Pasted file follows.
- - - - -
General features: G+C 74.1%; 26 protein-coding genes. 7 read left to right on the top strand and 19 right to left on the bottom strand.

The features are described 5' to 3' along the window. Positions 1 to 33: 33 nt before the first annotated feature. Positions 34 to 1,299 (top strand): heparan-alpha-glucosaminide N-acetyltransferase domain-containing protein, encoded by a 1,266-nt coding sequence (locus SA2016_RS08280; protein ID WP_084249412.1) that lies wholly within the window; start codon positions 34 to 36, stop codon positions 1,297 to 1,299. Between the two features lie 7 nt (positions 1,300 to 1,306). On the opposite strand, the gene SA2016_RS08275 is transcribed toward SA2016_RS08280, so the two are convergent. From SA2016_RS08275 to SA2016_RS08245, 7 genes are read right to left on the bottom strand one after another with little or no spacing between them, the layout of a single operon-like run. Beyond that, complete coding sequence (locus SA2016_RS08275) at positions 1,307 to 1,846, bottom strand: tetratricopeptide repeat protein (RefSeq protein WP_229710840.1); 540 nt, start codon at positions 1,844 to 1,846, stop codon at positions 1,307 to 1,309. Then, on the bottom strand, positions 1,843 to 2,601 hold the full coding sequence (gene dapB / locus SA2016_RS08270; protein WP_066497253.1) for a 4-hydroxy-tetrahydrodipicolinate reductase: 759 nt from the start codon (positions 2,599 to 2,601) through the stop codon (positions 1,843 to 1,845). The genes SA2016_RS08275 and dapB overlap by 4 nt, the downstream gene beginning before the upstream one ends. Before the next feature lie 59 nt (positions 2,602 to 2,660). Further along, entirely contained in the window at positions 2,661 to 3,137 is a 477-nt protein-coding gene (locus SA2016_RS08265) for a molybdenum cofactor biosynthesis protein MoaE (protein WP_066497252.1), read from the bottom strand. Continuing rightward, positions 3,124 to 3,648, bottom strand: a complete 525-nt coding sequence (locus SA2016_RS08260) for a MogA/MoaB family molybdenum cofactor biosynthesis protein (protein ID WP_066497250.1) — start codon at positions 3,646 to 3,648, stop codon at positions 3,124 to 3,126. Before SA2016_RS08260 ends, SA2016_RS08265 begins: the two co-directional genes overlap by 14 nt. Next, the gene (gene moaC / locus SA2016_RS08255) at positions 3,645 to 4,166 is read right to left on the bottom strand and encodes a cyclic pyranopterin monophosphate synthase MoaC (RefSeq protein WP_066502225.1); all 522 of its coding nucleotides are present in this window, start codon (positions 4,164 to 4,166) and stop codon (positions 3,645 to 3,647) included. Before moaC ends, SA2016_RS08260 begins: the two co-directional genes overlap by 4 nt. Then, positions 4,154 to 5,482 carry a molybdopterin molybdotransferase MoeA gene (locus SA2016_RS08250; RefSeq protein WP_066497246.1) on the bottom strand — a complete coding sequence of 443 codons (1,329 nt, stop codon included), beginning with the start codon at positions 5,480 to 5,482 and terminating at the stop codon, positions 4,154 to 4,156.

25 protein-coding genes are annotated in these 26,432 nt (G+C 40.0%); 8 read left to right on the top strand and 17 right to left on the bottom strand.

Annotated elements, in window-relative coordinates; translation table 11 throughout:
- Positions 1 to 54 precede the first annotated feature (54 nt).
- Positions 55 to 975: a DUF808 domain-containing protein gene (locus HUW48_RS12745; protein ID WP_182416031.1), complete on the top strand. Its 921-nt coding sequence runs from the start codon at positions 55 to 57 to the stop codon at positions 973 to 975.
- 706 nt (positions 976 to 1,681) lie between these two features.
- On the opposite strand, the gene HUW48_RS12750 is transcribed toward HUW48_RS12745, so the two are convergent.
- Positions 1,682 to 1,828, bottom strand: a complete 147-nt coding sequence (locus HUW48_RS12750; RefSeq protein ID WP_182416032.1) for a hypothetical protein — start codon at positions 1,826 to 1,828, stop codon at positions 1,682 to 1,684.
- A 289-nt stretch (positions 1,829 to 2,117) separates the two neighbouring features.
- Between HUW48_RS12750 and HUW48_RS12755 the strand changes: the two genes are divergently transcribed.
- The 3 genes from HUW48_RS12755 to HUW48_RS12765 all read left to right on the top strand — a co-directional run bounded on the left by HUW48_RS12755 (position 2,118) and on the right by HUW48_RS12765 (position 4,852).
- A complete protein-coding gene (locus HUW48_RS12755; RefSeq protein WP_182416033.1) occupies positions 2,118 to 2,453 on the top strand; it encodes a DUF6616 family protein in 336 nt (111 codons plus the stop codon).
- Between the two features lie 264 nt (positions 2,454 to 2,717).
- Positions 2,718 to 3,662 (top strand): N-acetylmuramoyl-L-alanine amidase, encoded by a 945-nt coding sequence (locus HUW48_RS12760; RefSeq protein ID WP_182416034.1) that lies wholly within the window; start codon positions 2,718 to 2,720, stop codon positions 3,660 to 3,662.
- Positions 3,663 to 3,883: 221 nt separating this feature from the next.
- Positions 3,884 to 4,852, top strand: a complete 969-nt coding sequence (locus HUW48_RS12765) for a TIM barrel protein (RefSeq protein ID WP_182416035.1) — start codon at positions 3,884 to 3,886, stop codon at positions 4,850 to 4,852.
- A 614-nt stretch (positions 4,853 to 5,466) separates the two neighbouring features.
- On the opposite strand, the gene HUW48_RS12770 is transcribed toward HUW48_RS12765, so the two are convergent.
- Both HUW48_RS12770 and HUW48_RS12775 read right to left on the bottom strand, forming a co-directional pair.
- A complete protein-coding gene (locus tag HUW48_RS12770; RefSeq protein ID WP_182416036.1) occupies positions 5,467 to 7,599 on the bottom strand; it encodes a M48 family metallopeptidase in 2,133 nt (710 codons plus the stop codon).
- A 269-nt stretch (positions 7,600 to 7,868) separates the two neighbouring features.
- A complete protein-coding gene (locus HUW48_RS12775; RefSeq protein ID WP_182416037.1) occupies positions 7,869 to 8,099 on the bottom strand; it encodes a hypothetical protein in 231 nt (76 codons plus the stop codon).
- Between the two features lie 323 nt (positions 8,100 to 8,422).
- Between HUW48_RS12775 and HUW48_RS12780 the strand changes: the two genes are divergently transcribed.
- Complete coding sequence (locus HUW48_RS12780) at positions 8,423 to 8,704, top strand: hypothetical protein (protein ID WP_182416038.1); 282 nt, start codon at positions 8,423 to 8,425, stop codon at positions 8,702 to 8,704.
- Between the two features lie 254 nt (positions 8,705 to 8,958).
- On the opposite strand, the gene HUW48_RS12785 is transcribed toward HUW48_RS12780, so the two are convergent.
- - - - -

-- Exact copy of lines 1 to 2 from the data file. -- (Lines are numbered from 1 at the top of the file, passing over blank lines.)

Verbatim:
General features: G+C 74.1%; 26 protein-coding genes. 7 read left to right on the top strand and 19 right to left on the bottom strand.

The features are described 5' to 3' along the window. Positions 1 to 33: 33 nt before the first annotated feature. Positions 34 to 1,299 (top strand): heparan-alpha-glucosaminide N-acetyltransferase domain-containing protein, encoded by a 1,266-nt coding sequence (locus SA2016_RS08280; protein ID WP_084249412.1) that lies wholly within the window; start codon positions 34 to 36, stop codon positions 1,297 to 1,299. Between the two features lie 7 nt (positions 1,300 to 1,306). On the opposite strand, the gene SA2016_RS08275 is transcribed toward SA2016_RS08280, so the two are convergent. From SA2016_RS08275 to SA2016_RS08245, 7 genes are read right to left on the bottom strand one after another with little or no spacing between them, the layout of a single operon-like run. Beyond that, complete coding sequence (locus SA2016_RS08275) at positions 1,307 to 1,846, bottom strand: tetratricopeptide repeat protein (RefSeq protein WP_229710840.1); 540 nt, start codon at positions 1,844 to 1,846, stop codon at positions 1,307 to 1,309. Then, on the bottom strand, positions 1,843 to 2,601 hold the full coding sequence (gene dapB / locus SA2016_RS08270; protein WP_066497253.1) for a 4-hydroxy-tetrahydrodipicolinate reductase: 759 nt from the start codon (positions 2,599 to 2,601) through the stop codon (positions 1,843 to 1,845). The genes SA2016_RS08275 and dapB overlap by 4 nt, the downstream gene beginning before the upstream one ends. Before the next feature lie 59 nt (positions 2,602 to 2,660). Further along, entirely contained in the window at positions 2,661 to 3,137 is a 477-nt protein-coding gene (locus SA2016_RS08265) for a molybdenum cofactor biosynthesis protein MoaE (protein WP_066497252.1), read from the bottom strand. Continuing rightward, positions 3,124 to 3,648, bottom strand: a complete 525-nt coding sequence (locus SA2016_RS08260) for a MogA/MoaB family molybdenum cofactor biosynthesis protein (protein ID WP_066497250.1) — start codon at positions 3,646 to 3,648, stop codon at positions 3,124 to 3,126. Before SA2016_RS08260 ends, SA2016_RS08265 begins: the two co-directional genes overlap by 14 nt. Next, the gene (gene moaC / locus SA2016_RS08255) at positions 3,645 to 4,166 is read right to left on the bottom strand and encodes a cyclic pyranopterin monophosphate synthase MoaC (RefSeq protein WP_066502225.1); all 522 of its coding nucleotides are present in this window, start codon (positions 4,164 to 4,166) and stop codon (positions 3,645 to 3,647) included. Before moaC ends, SA2016_RS08260 begins: the two co-directional genes overlap by 4 nt. Then, positions 4,154 to 5,482 carry a molybdopterin molybdotransferase MoeA gene (locus SA2016_RS08250; RefSeq protein WP_066497246.1) on the bottom strand — a complete coding sequence of 443 codons (1,329 nt, stop codon included), beginning with the start codon at positions 5,480 to 5,482 and terminating at the stop codon, positions 4,154 to 4,156.